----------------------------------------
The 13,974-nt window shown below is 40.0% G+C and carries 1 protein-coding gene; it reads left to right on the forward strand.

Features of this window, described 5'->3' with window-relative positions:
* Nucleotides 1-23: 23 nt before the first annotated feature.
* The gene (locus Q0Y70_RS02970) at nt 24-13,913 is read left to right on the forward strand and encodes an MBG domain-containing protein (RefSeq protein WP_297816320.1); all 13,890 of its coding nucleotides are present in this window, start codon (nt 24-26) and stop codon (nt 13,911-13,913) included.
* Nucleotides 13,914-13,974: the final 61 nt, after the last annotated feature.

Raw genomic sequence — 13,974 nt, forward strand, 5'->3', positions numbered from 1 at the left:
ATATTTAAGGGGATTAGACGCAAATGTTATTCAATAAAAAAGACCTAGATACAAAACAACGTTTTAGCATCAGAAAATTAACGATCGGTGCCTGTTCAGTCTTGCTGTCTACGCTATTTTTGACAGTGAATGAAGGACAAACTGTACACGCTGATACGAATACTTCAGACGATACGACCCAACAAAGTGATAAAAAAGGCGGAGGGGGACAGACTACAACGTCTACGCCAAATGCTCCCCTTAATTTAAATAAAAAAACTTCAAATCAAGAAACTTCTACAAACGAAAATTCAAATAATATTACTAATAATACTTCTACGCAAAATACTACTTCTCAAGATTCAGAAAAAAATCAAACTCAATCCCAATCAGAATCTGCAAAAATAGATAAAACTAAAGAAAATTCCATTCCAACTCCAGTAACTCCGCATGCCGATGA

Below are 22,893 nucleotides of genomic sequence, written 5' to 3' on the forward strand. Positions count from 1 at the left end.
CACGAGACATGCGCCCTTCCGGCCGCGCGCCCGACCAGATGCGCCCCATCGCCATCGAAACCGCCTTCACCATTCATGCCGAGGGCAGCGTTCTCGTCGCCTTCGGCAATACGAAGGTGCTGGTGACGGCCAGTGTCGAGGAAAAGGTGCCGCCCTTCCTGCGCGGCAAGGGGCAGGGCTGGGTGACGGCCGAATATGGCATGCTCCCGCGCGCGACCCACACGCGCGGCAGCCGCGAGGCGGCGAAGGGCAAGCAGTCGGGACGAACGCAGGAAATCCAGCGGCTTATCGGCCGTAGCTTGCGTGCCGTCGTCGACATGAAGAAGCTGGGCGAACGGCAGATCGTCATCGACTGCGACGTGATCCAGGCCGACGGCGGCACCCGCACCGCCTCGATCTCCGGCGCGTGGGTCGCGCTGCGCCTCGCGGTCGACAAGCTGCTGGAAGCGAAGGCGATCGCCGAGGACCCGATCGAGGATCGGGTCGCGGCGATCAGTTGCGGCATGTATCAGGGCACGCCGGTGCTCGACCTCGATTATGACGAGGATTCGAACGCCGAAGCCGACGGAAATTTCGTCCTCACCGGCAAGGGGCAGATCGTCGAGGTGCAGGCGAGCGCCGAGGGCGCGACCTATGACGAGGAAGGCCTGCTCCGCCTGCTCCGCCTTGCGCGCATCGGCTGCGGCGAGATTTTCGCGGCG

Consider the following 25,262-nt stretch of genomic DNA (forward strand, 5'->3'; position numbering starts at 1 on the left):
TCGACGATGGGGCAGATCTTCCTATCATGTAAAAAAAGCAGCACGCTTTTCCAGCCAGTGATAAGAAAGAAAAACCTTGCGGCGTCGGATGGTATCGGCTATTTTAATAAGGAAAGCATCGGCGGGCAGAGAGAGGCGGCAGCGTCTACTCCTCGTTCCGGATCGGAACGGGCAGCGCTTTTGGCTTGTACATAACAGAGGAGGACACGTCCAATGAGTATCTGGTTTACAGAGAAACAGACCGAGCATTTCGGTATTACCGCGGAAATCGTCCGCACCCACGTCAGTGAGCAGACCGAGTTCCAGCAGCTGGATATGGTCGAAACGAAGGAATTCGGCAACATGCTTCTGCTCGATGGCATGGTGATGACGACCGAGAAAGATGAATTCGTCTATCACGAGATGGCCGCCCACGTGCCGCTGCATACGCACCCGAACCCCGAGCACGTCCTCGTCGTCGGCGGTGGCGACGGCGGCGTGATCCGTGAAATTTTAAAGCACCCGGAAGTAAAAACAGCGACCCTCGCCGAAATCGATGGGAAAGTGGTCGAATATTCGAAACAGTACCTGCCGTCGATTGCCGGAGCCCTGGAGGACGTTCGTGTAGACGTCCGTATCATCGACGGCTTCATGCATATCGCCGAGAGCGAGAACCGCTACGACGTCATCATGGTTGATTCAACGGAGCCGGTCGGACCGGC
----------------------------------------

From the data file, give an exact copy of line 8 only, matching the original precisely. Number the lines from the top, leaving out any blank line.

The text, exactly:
Below are 22,893 nucleotides of genomic sequence, written 5' to 3' on the forward strand. Positions count from 1 at the left end.